Monday, July 25, 2011

New Hex Tiles and Items

Wrestling with inventory took quite a while, but I think it's better for the effort. This post, I figured I'd detour from code talk to show off some of the other stuff that's been percolating.

New Hex Art
First off, we have new hex art! The last round of hex art was a little too grainy and indecipherable for my taste. So I dusted off the Wacom and tried to spruce them up a bit.

New plains, hills, forest, and suburb hexes.
So far, I'm pretty happy with the direction they're going. The style is reminiscent of 16-bit era pixel art, but with an expanded palette. I pushed colors slightly into cartoonish territory, but I think that helps the user to identify features better at this small resolution. (e.g. look at the forced highlights on the treetops)

Approaching urban ruins along a river.
In this shot, we can see the new urban ruins tile. It sports a skeletal skyscraper, complete with draped blue tarp and cables strung across the air to the neighboring brick high rise. And a few brownstones are sprinkled in for good measure.

While I like the tile a lot, it doesn't repeat well. It may be too busy for the primary city tile. The water is passable, but I may rework it later.

A couple mountains along a river.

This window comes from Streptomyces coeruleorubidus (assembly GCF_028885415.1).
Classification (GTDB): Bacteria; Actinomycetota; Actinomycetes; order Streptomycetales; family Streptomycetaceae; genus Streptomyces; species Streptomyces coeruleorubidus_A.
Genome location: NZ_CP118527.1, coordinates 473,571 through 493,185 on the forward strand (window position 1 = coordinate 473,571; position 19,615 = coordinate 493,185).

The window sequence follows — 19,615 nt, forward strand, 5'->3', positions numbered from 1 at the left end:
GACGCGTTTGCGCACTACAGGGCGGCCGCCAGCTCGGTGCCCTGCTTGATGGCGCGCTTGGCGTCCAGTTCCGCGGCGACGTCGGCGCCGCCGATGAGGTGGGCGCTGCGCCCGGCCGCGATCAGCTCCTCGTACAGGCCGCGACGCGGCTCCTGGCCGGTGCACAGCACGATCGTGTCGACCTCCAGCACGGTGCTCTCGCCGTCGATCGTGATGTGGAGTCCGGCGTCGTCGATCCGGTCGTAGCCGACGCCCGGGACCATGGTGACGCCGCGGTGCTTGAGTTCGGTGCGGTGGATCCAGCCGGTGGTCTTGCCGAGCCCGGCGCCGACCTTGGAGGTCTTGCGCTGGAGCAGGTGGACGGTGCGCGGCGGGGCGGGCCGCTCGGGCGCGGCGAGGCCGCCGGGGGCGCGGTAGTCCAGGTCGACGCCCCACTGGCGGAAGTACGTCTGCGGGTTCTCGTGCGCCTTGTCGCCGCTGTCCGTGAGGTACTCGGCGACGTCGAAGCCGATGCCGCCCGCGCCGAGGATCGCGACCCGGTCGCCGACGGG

I also have a smattering of mountains in certain highland regions of Michigan. I liked them when I was drawing them, but in-situ, they just don't seem to fit the scenery well. I may have to save that art for something else, and replace them with greener mountains.

All this new art presents a new issue, however: draw-order. Both the player and the hex highlight are being drawn on top of the hexes. It ruins the illusion a bit. I'm thinking an easy solution might be to create a foreground graphic for each tile, and just draw it on tiles that need it (e.g. when player or highlight is in a hex). But I'll save that polish for later.

New Inventory Screen and Items
I also have a few shots of new items and the new inventory screen to show. First off, you'll notice I went with the third layout mentioned in my previous post.

New inventory UI with new items.
Thanks to everyone for the input and support. I was a little overwhelmed, and your comments helped guide me to a solid solution. Most importantly, you reminded me that good, agile development means taking baby steps. I was trying to design the perfect system on paper, and forgetting that it'd be further defined by trying it out in-situ.

So what we have here is a paper doll UI with storage spaces. Simply drag and drop any item to an applicable slot, and it gets installed in that slot. Dragging a container to a slot creates a storage box alongside that slot for holding items. Drag any item into a box to store it. Only one item per slot now, but there are a hefty number of slots to play with. (e.g. one per foot, one per forearm, face, head, eyes, etc.)